I was recently looking at LegoTM parts, and I started to consider the myriad of LegosTM and the broad categories they fit within. Then I had a thought. Is the cloud just so many LegosTM? SaaS, PaaS, IaaS, and DaaS are various categories of clouds. We could call them the fundamental building blocks or bricks of the cloud, and we could think of moving to the cloud as the assembly of those bricks into something usable. Or so one would think.
Once you get past the broad categories, there are very specific versions of LegosTM. There are roofs, arches, minifigs, bricks, plates, plants, animals, and more. Just like there are myriad specific LegosTM, there are also myriad things you can do in the cloud. These things still fall into categories of DaaS, SaaS, PaaS, and IaaS. However, these myriad solutions are themselves made up of many other bricks, gears, roofs, arches, etc. The cloud has many moving parts.
Building a cloud may start with commodity hardware (bricks) and then add a hypervisor (gears), a bit of networking (arches), and some virtual machines (roofs). Within each of these components are a bunch of specialty components used to build a cloud or pretty much any environment. We can go with commodity hardware when possible, yet there is always some specialization. Let us look at just one component: gears, or in our case, the hypervisor.
LegoTM has dozens of varieties of gears. There are only five types of hypervisors (perhaps six, when you consider Bromium). Those LegoTM gears can work together: the parts are interchangeable, and with a little bit of effort, moving a gear from one part of your creation to another is straightforward. However, moving from one hypervisor to another is non-trivial and not “just so many LegosTM” allowing you to stack as many bricks on each other as you want. When you need to disassemble Lego bricks, sometimes you need specialized tools, as fingernails don’t always do the trick. And you want tools that don’t damage the bricks, such as a very thin screwdriver. A similar situation applies to the cloud.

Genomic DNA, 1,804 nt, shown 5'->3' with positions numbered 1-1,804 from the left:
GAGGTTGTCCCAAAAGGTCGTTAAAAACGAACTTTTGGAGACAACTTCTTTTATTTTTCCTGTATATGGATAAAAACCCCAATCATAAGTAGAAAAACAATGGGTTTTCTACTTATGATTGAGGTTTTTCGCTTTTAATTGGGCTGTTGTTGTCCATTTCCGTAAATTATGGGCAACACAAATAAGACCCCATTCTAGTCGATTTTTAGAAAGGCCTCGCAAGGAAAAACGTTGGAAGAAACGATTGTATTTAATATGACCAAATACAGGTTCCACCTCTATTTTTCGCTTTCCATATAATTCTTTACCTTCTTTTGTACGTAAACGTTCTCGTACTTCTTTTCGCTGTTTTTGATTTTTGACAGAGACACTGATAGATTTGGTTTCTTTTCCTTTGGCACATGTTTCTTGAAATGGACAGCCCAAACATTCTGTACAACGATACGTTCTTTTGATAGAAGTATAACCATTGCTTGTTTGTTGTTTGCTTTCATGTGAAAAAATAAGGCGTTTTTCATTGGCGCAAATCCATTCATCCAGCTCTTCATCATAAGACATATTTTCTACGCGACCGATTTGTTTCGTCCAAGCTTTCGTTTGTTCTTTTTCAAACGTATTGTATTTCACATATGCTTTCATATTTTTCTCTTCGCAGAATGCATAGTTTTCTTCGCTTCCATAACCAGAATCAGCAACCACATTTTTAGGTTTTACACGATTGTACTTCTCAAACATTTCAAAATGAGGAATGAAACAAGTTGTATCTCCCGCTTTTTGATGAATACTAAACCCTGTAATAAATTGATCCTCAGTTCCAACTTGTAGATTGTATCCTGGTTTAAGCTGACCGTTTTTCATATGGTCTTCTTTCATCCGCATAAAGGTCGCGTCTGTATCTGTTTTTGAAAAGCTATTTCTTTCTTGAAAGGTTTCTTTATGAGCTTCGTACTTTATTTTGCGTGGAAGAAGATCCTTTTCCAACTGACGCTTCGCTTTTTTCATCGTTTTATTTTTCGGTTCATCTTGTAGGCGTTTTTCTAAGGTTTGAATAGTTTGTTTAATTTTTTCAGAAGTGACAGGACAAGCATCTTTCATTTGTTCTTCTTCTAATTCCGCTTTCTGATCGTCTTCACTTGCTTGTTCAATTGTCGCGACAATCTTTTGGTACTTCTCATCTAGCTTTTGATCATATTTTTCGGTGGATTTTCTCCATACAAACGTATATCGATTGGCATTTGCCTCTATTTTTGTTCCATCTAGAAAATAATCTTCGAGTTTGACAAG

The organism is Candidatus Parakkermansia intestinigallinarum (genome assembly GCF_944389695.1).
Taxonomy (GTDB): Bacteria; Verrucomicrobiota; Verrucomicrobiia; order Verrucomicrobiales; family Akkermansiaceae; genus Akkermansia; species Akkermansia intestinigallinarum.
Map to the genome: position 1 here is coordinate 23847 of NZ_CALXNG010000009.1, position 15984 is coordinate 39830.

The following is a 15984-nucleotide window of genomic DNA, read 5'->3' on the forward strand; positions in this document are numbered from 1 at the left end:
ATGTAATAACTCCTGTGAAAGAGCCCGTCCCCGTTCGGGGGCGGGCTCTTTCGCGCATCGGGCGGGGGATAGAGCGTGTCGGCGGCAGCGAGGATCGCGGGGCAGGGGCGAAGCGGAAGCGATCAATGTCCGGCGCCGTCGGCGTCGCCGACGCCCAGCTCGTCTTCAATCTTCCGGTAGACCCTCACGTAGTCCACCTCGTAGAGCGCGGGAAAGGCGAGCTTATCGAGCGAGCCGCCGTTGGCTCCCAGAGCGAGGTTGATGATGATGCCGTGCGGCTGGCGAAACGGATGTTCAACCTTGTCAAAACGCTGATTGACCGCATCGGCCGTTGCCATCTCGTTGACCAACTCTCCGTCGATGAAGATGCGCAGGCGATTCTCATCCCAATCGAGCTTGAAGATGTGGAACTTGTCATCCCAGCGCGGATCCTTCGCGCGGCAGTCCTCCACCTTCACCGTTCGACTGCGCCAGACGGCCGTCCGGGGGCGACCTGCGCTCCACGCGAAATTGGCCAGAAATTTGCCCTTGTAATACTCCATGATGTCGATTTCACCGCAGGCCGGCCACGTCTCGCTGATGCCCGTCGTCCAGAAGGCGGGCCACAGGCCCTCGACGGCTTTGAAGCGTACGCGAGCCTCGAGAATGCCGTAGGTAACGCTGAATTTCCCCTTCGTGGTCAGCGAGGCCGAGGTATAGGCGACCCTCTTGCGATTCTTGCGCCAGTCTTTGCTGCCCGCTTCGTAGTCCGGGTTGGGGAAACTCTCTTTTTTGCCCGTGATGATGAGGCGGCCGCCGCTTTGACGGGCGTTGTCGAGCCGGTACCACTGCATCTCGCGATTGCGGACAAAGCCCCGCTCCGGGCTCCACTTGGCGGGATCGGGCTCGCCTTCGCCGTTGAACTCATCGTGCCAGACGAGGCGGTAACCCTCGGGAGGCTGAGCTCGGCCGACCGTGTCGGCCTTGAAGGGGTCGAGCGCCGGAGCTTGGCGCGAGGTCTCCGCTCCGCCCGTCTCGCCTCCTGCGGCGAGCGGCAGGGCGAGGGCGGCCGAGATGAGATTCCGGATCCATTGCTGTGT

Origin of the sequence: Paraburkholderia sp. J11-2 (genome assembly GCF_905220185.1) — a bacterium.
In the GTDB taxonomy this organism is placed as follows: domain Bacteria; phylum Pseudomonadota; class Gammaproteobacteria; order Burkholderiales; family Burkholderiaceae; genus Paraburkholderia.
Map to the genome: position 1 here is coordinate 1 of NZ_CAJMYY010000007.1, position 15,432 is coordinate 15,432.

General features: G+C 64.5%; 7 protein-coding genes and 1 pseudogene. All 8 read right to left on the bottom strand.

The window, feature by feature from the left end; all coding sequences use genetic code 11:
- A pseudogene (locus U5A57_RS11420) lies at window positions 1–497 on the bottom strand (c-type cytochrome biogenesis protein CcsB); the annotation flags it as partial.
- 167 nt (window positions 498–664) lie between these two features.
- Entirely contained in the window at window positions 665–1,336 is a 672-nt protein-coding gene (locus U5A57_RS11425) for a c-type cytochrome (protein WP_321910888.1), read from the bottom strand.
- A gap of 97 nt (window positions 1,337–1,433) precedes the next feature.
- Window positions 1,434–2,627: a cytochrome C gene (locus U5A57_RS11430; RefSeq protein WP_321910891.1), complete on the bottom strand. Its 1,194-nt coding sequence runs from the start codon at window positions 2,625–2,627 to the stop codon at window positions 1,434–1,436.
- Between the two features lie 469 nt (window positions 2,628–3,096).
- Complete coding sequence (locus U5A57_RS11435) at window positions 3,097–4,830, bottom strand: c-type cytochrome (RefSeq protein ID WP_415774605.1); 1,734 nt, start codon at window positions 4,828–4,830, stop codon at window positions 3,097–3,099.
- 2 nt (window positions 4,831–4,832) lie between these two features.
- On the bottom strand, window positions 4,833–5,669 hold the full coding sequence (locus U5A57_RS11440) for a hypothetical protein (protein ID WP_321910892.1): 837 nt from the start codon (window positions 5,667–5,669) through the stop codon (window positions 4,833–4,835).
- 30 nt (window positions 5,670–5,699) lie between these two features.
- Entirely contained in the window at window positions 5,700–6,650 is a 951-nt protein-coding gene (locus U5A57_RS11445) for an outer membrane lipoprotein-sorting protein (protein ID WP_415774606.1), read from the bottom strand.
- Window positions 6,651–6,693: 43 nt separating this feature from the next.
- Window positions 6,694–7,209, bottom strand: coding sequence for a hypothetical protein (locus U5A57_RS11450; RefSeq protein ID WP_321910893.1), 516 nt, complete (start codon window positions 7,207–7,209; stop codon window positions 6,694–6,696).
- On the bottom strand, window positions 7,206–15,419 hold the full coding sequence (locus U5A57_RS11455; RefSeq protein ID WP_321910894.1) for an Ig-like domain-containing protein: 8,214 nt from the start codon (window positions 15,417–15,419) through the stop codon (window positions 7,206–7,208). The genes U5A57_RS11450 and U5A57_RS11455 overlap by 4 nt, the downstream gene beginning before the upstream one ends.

Migration tools are now available to move workloads between clouds, and between the cloud and your data center. Notable vendors include HotLink, Cloudtools, and CloudVelox. These tools are often part of data-protection products, such as those from Veeam and Zerto. Also available are specialty tools that only work within one type of cloud, such as the VMware vCloud Connector.
The future of the hypervisor is to be agnostic. To achieve this, we need a set of tools to migrate workloads. The ideal tool will be easy to use. It will offer multiple cloud connectivity as well as data protection and data migration support, and it will integrate into existing systems. People are not willing to change how they work unless the new way is easier and intuitive.
These tools will treat clouds and data centers as nothing but bricks that other bricks are stacked on, building upon one another regardless of the type of hypervisor (or color of the brick). It should make no difference. We will not realize the hybrid cloud or software-defined data center until this happens.
We also need a new breed of security tools, ones that treat the underlying bits as nothing more than LegosTM. Illumio and CloudPassage are good examples. They ultimately control the firewalls sitting within the VMs. They can also discover applications and aid in automation. We have been saying that you need to move security closer to the application for years. Illumio discovers an application, then allows you to secure that application by controlling the firewalls and who can talk to whom. Whitelisting has always worked better than blacklisting, and this is the approach that Illumio takes. You can hear more about Illumio on the 1/15/15 Virtualization Security Podcast.
The real winners with regard to security tools are those that help people move from a “system-centric” mindset to an “application-centric” mindset. We can no longer protect the app by using edge devices but must protect the data closer to the application, within the virtual machines or containers themselves. This means we’ll be managing the security of thousands of systems instead of just two firewalls. This is what we have been trying to do with AntiVirus, and we all know that has failed.
Security tools need to move from singletons to scale in the thousands, and to move to cases where we don’t control the network or even the hosts our workloads are running on. This changes how we think about security, where we place our trust, and ultimately, the policies we implement.
Are clouds just so many LegosTM? Not really. While some of the bricks in place make them appear to be LegosTM, there is an interoperability issue. One LegoTM can connect to any other LegoTM and work. One cloud cannot connect to any other cloud and work; this is due not to the cloud itself, but to the underlying technology in use. We need to get our clouds to be just like so many LegosTM. New tools are helping us reach this goal. Unlike with LegosTM, at the moment, nothing is easy to use—nothing is click-and-continue. How quickly this could change depends on the size of the data and the types of workloads in use.
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